The Microwave Limb Sounder (MLS), an instrument aboard the Aura satellite, measures microwave emission from the Earth's upper atmosphere. This data can help researchers find the levels of ozone depletion to an accuracy of 35%.[6]



The Medium Energy Proton Electron Detector (MEPED) measures electrons in the Earth's radiation belt and can estimate the amount of precipitating electrons in the ionosphere.[6]

Sub-ionospheric Detection


With Sub-ionospheric Detection, a signal is sent from a VLF transmitter through the radiation belt to a VLF receiver on the other end.[3] The VLF signal will cause some electrons to precipitate, thus disturbing the VLF signal before it reaches the VLF receiver on the other end. The VLF receiver measures these disturbances and uses the data to estimate amount of precipitated electrons.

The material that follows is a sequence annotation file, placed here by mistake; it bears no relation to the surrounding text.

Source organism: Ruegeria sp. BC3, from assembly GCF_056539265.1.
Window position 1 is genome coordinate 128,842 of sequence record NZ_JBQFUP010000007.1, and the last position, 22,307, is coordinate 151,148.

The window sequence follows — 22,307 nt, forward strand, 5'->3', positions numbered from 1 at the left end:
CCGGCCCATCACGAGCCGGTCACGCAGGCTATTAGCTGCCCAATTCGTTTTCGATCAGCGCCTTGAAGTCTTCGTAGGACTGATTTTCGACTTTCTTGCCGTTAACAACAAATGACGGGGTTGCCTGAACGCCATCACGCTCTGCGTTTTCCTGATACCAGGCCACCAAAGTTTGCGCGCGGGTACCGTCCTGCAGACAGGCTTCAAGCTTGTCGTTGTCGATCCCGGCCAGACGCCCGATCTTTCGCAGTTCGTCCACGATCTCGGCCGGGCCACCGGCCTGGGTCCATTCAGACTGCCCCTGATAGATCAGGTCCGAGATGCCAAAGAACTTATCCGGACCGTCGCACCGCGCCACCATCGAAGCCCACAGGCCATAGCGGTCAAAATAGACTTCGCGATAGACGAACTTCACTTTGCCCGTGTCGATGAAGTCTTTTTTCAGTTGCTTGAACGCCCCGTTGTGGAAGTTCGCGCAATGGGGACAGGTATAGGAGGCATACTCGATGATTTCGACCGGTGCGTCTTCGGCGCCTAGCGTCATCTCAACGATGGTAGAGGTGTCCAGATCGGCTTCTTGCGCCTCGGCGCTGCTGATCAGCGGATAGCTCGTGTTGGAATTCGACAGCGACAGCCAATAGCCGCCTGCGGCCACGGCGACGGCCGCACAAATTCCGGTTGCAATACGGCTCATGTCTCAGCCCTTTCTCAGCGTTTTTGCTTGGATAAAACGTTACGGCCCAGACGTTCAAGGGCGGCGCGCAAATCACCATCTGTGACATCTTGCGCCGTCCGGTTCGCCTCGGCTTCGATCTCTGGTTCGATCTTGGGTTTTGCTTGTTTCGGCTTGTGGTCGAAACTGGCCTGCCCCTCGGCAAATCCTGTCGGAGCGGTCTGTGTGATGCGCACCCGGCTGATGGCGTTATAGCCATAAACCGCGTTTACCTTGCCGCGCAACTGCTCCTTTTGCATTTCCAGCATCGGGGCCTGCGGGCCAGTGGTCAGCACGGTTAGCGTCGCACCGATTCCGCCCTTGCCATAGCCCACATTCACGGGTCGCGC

PIPER is a Stanford-made photometer specifically designed for capturing the photons emitted when ionization occurs in the ionosphere.[1] Researchers can use this data to detect EEP events and measure the amount of precipitated electrons.



X-ray equipment can be used in conjunction with other equipment to measure electron precipitation.[1] Because x-rays are emitted during electron collisions, x-rays found in the ionosphere can be correlated to EEP events.

VLF Remote Sensing


VLF Remote Sensing is a technique of monitoring electron precipitation by monitoring VLF transmissions from the U.S. Navy for "Trumi Events" (large changes of phase and amplitude of the waves).[1] Although this method can monitor electron precipitation, it cannot monitor the ionization of said electrons.



James Van Allen from the State University of Iowa with his group, were the first to use vehicles with sensors to study electron fluxes precipitating in the atmosphere with rockoon rockets. The rockets would reach a maximum height of 50 km. The soft radiation detected was later named after Van Allen in 1957.[9]